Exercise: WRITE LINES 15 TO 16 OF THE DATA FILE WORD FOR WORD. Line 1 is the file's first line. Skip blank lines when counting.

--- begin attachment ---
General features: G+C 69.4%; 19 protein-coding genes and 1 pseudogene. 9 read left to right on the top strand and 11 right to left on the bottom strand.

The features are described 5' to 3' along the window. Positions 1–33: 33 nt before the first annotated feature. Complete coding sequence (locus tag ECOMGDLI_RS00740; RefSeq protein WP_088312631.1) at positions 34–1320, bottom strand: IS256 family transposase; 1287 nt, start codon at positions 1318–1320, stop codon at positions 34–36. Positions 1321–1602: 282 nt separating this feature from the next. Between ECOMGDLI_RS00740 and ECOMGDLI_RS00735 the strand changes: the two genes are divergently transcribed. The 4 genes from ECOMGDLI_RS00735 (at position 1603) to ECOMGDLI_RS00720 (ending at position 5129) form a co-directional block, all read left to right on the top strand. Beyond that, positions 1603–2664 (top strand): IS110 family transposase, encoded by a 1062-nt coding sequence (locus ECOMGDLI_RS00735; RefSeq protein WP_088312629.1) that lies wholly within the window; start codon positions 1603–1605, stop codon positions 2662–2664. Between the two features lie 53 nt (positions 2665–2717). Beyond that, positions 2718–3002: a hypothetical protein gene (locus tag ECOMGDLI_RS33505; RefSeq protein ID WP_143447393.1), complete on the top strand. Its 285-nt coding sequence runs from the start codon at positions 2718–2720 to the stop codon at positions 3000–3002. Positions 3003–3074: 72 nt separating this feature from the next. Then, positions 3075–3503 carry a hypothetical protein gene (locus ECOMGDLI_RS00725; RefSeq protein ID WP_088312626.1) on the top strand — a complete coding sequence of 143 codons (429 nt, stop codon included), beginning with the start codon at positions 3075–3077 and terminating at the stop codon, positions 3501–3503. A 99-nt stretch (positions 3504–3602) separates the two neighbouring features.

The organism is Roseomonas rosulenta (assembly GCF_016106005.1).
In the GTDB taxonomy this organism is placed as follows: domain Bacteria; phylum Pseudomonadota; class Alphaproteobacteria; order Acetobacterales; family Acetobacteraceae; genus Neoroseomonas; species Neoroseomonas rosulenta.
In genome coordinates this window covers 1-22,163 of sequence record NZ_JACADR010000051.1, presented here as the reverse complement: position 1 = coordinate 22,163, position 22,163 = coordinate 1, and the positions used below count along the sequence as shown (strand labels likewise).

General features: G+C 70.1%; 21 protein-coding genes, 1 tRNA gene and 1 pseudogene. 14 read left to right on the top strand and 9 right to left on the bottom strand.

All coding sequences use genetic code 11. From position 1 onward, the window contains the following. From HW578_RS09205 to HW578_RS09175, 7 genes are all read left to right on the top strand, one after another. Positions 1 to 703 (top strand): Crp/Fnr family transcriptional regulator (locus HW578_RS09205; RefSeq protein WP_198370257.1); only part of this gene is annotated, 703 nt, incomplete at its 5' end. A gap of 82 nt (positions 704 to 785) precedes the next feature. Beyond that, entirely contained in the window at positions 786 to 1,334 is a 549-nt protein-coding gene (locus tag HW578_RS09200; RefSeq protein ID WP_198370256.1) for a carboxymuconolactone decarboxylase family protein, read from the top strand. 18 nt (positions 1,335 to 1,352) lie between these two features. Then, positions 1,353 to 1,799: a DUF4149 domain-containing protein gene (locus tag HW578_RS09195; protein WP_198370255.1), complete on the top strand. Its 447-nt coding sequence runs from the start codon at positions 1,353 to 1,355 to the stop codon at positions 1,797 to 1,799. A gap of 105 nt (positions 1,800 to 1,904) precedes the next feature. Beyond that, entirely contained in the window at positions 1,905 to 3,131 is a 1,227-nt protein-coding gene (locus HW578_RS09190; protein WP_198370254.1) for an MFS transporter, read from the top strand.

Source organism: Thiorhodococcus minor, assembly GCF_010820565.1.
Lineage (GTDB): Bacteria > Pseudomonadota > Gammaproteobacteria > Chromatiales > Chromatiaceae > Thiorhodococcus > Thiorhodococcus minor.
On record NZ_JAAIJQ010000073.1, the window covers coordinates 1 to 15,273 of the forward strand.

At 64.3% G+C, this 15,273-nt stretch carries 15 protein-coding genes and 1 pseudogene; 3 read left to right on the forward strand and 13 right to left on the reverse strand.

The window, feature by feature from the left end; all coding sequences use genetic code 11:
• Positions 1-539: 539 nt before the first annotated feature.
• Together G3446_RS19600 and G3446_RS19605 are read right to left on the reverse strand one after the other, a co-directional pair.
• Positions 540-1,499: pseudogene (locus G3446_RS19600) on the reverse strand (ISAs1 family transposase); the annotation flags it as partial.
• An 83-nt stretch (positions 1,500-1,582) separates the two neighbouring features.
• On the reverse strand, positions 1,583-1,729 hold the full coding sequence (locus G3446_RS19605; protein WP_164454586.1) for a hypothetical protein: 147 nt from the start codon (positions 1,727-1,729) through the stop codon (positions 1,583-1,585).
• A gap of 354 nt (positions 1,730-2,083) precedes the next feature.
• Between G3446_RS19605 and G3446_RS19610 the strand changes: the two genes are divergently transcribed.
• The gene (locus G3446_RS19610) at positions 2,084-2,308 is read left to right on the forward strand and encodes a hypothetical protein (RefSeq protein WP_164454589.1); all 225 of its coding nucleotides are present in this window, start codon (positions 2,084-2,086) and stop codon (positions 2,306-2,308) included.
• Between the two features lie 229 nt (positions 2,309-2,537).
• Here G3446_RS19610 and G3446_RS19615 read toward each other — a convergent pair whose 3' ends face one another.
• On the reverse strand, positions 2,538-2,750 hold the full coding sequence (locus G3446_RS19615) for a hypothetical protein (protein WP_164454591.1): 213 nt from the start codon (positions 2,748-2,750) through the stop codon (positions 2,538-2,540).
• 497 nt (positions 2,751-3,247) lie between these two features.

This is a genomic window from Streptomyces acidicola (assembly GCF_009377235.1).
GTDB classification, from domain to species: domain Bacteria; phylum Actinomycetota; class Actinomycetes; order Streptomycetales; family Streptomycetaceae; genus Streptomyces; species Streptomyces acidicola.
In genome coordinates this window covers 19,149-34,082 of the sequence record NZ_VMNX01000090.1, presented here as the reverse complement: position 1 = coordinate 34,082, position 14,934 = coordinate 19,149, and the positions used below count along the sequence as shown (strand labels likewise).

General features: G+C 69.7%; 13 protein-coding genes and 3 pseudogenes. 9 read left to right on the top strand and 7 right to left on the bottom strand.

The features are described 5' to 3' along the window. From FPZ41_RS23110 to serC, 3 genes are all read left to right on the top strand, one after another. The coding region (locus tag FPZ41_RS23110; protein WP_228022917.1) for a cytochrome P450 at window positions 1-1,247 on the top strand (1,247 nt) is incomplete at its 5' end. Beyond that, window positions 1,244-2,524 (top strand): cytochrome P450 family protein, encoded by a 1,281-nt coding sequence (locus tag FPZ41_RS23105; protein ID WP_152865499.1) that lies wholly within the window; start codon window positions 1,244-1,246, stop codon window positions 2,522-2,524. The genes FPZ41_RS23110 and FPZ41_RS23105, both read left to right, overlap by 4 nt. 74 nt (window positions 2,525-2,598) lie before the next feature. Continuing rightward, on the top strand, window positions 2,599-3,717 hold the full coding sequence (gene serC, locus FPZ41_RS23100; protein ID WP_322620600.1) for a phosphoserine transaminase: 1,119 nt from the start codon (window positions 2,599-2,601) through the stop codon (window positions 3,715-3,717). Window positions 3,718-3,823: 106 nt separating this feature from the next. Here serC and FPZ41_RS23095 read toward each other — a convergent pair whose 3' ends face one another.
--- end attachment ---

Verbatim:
• Positions 540-1,499: pseudogene (locus G3446_RS19600) on the reverse strand (ISAs1 family transposase); the annotation flags it as partial.
• An 83-nt stretch (positions 1,500-1,582) separates the two neighbouring features.